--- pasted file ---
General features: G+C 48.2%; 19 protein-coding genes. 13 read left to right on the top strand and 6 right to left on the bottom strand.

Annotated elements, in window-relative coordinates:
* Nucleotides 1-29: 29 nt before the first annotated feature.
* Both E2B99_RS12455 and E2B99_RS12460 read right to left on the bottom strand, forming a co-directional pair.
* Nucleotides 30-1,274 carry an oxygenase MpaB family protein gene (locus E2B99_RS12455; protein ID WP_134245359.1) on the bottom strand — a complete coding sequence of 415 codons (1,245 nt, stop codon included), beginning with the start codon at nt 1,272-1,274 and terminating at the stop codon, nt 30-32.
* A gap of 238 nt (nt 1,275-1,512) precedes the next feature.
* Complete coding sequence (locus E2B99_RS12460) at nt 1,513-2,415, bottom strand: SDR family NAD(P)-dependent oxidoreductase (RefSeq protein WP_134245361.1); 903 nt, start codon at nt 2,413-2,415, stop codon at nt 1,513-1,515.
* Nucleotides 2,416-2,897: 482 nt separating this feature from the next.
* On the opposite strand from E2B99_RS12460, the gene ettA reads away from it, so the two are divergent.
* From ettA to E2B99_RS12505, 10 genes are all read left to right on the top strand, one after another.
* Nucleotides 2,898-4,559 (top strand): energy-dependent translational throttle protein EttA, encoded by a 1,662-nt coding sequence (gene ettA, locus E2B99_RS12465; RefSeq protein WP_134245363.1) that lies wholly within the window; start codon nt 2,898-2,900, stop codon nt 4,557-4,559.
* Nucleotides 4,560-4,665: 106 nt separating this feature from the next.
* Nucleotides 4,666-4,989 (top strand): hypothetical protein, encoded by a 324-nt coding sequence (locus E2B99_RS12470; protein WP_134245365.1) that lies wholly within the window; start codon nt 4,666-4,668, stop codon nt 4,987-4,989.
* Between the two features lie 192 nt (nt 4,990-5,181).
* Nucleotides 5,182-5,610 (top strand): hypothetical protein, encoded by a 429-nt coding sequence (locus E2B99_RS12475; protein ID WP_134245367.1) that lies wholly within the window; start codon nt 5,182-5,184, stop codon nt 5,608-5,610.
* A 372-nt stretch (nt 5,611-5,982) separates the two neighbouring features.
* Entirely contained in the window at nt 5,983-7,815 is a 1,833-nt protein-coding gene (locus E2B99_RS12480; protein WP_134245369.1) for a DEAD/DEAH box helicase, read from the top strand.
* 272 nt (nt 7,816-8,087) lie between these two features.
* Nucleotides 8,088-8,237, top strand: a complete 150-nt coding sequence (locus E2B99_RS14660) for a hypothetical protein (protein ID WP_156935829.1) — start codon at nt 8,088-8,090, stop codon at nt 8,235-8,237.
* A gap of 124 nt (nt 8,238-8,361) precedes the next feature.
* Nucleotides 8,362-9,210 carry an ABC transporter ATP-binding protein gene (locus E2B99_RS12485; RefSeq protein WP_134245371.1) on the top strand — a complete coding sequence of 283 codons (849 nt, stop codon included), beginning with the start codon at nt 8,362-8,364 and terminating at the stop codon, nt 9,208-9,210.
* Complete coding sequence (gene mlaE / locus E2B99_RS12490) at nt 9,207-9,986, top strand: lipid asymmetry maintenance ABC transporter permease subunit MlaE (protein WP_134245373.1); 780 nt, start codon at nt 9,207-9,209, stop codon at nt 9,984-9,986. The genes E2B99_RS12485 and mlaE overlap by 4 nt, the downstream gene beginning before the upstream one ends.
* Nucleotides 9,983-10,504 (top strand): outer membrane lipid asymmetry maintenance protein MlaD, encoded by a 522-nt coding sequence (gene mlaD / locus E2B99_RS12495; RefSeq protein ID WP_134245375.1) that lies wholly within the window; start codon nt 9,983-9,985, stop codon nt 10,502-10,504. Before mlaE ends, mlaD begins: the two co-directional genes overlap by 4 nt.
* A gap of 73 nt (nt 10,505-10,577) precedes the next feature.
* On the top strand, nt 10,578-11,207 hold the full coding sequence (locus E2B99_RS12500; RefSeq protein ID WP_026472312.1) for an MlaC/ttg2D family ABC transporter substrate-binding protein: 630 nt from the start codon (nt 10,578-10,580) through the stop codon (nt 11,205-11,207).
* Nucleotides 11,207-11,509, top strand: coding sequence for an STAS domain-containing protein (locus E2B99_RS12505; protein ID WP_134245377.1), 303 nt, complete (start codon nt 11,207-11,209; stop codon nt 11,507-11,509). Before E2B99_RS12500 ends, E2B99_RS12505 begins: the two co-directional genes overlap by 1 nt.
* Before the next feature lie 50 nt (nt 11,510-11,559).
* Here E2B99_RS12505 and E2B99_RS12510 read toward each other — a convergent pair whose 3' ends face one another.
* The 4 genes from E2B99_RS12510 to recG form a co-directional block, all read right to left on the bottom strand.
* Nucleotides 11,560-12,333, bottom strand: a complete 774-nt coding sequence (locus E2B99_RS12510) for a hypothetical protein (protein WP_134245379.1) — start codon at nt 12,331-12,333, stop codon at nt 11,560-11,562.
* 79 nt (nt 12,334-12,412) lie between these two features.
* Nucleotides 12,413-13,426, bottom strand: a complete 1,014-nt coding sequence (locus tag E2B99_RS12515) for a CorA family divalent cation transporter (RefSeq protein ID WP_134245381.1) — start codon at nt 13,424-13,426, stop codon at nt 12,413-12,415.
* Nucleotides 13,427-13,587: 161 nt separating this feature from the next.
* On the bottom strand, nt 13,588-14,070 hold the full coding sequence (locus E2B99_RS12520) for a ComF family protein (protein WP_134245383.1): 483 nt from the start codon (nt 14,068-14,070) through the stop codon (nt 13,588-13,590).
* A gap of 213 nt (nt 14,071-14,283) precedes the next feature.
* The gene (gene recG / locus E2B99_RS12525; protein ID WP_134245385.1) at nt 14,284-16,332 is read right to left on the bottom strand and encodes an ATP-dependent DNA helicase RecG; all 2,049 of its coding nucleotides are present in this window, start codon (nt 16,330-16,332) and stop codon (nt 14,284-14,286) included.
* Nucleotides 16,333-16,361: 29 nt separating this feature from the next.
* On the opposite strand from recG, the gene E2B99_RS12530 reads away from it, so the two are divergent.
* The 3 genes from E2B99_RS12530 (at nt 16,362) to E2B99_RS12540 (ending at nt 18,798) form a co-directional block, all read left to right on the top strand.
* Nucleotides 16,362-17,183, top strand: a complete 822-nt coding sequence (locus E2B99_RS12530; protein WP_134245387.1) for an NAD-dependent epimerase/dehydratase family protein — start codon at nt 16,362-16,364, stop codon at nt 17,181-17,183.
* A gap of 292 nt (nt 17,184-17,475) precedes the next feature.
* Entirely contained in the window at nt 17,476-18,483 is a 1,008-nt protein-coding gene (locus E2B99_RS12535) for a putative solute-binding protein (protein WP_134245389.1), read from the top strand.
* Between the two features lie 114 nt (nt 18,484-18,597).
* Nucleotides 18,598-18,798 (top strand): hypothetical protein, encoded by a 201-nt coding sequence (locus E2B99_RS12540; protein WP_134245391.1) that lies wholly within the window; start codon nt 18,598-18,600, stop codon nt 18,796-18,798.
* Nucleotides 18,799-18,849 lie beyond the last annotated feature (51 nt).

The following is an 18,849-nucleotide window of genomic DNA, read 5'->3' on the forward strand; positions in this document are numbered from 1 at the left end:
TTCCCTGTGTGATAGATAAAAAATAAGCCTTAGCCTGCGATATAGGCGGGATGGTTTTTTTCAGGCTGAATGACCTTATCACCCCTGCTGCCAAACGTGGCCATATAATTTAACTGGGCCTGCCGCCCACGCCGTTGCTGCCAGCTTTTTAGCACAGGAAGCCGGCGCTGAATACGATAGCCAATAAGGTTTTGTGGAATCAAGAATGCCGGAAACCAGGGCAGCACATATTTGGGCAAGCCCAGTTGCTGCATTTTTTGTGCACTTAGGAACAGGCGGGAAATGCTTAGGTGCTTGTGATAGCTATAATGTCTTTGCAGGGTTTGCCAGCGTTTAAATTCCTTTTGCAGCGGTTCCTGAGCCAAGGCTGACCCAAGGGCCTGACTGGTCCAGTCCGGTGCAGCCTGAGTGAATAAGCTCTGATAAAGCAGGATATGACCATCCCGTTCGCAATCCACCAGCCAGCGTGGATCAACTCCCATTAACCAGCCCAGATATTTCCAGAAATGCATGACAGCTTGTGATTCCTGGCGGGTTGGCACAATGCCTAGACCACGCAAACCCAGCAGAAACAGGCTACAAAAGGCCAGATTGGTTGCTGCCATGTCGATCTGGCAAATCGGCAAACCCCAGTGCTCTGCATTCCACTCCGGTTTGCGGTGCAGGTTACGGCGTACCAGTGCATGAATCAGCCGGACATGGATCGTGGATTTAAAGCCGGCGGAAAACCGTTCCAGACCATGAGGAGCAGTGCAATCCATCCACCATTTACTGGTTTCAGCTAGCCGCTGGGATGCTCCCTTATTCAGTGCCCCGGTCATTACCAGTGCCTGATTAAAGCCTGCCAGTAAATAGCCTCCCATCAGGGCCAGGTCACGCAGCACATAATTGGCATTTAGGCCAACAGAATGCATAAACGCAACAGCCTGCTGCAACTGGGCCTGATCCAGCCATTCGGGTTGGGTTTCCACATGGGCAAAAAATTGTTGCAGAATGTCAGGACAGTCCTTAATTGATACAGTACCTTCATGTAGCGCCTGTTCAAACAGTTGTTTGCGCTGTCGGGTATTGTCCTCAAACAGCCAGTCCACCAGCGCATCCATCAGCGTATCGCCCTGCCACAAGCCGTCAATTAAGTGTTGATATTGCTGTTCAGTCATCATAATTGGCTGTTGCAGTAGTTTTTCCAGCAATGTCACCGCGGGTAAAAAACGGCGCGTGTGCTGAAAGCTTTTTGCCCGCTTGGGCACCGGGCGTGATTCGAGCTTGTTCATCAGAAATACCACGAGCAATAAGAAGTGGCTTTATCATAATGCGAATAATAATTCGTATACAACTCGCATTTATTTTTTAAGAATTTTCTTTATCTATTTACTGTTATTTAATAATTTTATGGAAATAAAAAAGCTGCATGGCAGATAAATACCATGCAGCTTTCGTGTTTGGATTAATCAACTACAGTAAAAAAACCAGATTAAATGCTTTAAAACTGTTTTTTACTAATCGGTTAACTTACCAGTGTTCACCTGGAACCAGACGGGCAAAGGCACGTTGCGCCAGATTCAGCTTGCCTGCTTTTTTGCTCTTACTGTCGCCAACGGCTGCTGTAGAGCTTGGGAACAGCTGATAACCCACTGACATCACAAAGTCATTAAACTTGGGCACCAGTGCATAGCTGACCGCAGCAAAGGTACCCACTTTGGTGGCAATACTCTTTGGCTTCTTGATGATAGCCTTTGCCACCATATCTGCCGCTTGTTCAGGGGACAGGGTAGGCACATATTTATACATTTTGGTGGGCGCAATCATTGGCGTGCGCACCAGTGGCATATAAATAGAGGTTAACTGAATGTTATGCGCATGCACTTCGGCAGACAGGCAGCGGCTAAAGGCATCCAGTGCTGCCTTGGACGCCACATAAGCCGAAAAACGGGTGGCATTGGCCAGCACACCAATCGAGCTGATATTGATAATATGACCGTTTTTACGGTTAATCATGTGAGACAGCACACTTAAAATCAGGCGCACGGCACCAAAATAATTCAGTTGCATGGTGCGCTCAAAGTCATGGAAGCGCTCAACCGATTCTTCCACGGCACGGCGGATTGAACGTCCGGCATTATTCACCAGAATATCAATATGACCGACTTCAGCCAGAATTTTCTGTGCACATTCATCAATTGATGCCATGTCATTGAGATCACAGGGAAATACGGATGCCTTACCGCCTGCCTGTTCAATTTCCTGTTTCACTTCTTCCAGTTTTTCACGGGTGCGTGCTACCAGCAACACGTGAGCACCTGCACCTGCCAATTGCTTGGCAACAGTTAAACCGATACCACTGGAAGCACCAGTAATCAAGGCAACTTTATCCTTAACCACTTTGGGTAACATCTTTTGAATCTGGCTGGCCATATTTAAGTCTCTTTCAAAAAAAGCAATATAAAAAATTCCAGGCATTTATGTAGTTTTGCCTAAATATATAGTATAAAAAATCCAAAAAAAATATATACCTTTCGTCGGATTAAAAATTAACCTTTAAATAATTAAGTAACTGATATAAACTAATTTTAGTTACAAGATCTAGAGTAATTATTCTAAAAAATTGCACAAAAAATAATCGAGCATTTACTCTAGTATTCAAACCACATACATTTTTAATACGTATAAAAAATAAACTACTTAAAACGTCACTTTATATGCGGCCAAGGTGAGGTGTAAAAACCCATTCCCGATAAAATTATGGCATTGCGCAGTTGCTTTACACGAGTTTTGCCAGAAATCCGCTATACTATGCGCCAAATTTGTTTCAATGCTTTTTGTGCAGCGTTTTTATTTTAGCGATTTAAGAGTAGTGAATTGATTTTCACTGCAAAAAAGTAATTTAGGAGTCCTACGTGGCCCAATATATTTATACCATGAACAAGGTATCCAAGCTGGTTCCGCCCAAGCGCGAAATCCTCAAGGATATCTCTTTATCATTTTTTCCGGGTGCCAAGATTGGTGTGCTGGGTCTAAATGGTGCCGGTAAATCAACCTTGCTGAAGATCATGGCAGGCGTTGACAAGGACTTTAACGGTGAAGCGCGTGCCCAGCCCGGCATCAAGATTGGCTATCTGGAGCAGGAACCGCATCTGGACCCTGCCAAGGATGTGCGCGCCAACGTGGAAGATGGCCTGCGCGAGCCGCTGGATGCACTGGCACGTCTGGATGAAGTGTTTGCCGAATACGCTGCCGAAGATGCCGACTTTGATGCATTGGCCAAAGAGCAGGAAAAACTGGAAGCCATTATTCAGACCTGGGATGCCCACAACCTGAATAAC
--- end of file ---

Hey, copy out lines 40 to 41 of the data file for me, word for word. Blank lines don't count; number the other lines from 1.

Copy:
* Nucleotides 16,362-17,183, top strand: a complete 822-nt coding sequence (locus E2B99_RS12530; protein WP_134245387.1) for an NAD-dependent epimerase/dehydratase family protein — start codon at nt 16,362-16,364, stop codon at nt 17,181-17,183.
* A gap of 292 nt (nt 17,184-17,475) precedes the next feature.